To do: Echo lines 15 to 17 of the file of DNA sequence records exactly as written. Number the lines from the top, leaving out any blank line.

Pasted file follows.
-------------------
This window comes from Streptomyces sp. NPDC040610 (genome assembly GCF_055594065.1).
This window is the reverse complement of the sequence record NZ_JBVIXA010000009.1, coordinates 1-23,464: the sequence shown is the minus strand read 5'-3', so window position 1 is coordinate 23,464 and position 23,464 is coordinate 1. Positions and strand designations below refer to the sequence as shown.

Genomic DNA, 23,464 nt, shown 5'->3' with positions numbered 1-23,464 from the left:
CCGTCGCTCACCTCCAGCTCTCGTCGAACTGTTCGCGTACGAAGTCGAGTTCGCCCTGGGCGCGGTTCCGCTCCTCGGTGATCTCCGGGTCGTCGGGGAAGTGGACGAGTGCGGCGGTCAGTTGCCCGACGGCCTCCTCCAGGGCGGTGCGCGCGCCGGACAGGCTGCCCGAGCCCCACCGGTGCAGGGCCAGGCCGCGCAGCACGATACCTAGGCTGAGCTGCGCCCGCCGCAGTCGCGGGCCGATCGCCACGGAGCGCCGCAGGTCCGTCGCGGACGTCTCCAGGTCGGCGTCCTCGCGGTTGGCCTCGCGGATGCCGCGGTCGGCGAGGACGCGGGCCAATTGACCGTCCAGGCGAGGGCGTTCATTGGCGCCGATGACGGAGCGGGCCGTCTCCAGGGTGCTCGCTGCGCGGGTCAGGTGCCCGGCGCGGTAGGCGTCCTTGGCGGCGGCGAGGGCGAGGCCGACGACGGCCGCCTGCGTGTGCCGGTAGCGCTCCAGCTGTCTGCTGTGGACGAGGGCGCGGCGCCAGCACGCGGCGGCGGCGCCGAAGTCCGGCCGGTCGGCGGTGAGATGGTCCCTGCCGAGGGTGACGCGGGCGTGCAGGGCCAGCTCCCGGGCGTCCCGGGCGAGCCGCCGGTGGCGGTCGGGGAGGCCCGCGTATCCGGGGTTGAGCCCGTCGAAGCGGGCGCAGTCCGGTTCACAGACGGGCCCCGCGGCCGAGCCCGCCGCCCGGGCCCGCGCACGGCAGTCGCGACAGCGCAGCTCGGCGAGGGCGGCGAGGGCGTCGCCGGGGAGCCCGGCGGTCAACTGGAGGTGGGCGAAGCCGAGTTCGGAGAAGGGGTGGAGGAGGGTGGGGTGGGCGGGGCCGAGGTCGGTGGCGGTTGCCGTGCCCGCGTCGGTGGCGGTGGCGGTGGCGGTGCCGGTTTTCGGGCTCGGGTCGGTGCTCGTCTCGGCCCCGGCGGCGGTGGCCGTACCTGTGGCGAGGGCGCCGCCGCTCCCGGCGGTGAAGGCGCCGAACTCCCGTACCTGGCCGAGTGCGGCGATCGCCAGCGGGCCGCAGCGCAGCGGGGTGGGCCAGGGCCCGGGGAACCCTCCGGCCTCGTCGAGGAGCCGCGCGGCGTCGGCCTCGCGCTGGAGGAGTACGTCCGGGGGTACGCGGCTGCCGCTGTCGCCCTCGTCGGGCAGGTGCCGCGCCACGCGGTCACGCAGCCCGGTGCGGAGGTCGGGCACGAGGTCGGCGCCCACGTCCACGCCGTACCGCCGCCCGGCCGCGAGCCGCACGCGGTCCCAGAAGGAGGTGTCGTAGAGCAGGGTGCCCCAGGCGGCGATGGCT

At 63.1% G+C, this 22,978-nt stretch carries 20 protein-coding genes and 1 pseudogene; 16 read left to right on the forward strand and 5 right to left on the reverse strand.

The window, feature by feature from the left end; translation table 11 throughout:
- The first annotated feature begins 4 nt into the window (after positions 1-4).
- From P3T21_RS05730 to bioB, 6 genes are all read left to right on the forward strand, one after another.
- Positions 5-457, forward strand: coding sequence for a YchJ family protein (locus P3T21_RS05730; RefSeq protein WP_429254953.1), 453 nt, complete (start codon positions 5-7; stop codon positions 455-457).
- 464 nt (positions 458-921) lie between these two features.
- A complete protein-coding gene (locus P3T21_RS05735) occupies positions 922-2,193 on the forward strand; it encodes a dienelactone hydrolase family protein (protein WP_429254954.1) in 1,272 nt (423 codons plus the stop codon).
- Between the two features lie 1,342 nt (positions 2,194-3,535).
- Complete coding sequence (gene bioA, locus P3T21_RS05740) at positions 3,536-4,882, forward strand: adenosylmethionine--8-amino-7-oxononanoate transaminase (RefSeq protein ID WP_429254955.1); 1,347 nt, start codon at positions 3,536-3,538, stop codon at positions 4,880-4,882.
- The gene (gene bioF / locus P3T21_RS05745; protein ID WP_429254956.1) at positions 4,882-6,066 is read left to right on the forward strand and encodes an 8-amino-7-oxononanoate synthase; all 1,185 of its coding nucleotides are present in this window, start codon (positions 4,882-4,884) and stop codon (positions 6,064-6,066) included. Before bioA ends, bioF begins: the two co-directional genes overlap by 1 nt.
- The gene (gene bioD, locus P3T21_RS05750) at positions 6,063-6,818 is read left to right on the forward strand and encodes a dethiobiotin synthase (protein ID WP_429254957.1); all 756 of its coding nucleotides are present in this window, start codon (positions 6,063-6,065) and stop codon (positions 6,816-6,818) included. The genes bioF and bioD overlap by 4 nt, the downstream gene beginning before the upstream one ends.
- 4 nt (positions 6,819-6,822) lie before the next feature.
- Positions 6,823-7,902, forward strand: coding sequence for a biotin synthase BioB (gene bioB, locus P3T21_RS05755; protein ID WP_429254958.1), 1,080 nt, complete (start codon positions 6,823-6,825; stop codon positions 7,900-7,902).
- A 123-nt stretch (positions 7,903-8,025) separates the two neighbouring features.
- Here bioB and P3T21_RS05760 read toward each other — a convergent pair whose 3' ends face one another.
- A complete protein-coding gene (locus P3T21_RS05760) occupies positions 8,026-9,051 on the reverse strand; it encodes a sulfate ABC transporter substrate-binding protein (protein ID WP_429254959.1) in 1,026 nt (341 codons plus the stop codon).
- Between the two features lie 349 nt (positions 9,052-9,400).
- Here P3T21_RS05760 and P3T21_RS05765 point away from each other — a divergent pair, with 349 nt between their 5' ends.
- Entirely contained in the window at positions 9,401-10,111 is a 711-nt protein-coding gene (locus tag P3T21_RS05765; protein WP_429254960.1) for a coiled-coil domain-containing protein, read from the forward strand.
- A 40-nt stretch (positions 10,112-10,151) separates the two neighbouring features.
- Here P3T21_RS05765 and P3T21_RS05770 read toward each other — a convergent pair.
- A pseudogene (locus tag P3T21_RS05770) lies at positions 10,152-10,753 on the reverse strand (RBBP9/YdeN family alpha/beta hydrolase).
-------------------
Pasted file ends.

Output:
- The gene (gene bioD, locus P3T21_RS05750) at positions 6,063-6,818 is read left to right on the forward strand and encodes a dethiobiotin synthase (protein ID WP_429254957.1); all 756 of its coding nucleotides are present in this window, start codon (positions 6,063-6,065) and stop codon (positions 6,816-6,818) included. The genes bioF and bioD overlap by 4 nt, the downstream gene beginning before the upstream one ends.
- 4 nt (positions 6,819-6,822) lie before the next feature.
- Positions 6,823-7,902, forward strand: coding sequence for a biotin synthase BioB (gene bioB, locus P3T21_RS05755; protein ID WP_429254958.1), 1,080 nt, complete (start codon positions 6,823-6,825; stop codon positions 7,900-7,902).